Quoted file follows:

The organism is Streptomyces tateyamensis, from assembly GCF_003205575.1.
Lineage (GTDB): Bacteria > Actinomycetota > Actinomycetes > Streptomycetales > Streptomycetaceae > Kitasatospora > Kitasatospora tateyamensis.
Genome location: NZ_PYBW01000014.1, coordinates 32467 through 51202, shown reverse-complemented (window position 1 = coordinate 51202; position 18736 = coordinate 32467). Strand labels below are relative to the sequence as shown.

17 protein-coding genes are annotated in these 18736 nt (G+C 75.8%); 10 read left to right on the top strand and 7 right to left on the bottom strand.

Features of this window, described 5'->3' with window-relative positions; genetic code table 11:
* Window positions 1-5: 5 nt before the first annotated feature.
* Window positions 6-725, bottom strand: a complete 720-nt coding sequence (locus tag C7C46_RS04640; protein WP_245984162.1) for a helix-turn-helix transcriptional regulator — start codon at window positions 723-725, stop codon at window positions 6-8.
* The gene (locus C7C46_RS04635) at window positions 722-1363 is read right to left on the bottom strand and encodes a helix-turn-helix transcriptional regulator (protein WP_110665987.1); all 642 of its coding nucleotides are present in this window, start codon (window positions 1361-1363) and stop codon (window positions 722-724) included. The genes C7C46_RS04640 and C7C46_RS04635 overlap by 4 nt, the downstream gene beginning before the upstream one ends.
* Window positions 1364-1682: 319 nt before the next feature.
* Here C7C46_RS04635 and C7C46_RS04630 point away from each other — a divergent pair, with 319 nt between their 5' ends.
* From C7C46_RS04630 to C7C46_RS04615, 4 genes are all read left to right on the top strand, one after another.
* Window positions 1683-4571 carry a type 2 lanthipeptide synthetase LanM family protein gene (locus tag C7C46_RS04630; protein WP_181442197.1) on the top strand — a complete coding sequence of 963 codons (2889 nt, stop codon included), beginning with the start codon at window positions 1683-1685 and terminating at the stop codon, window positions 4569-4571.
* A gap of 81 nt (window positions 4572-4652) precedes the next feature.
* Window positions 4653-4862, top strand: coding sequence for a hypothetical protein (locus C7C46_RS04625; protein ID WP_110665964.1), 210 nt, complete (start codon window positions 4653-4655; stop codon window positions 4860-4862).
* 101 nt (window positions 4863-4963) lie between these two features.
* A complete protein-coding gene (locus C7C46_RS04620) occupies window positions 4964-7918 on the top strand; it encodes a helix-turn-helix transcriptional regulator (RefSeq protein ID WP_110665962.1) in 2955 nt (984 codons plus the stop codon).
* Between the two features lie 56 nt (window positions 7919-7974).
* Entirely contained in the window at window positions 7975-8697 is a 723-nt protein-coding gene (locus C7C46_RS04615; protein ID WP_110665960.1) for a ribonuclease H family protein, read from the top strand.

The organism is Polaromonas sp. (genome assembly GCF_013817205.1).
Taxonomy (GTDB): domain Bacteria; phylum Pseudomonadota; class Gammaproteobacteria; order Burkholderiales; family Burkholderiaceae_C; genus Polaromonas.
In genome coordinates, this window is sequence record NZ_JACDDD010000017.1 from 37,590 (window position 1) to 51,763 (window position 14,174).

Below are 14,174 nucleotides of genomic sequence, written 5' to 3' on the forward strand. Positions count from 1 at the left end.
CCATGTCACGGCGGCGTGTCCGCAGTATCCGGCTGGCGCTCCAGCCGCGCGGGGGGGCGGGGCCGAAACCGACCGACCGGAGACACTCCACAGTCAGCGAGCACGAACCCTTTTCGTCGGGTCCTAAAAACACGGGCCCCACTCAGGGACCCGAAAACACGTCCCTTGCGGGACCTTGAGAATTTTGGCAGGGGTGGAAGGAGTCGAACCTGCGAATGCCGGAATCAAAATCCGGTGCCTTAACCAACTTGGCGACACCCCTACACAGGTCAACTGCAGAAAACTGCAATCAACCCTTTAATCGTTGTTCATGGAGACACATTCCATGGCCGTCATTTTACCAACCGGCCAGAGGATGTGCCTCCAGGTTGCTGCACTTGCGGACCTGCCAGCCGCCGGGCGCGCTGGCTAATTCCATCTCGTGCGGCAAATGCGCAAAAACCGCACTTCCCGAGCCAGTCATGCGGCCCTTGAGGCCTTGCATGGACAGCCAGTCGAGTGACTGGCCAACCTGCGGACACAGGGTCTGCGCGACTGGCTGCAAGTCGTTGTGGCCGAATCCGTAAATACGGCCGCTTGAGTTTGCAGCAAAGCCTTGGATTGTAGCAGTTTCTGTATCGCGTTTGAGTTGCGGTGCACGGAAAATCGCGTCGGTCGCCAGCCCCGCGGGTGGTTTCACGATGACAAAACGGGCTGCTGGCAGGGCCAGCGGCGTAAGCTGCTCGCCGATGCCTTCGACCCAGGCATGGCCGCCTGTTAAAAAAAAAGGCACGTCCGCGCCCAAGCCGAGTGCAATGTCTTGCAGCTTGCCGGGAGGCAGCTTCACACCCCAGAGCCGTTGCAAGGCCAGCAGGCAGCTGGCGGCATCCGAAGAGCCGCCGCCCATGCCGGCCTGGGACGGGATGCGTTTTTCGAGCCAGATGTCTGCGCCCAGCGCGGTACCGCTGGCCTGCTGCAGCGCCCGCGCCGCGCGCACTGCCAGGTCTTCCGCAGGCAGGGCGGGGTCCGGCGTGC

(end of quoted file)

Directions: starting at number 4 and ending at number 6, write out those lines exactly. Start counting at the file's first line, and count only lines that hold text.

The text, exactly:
17 protein-coding genes are annotated in these 18736 nt (G+C 75.8%); 10 read left to right on the top strand and 7 right to left on the bottom strand.

Features of this window, described 5'->3' with window-relative positions; genetic code table 11:
* Window positions 1-5: 5 nt before the first annotated feature.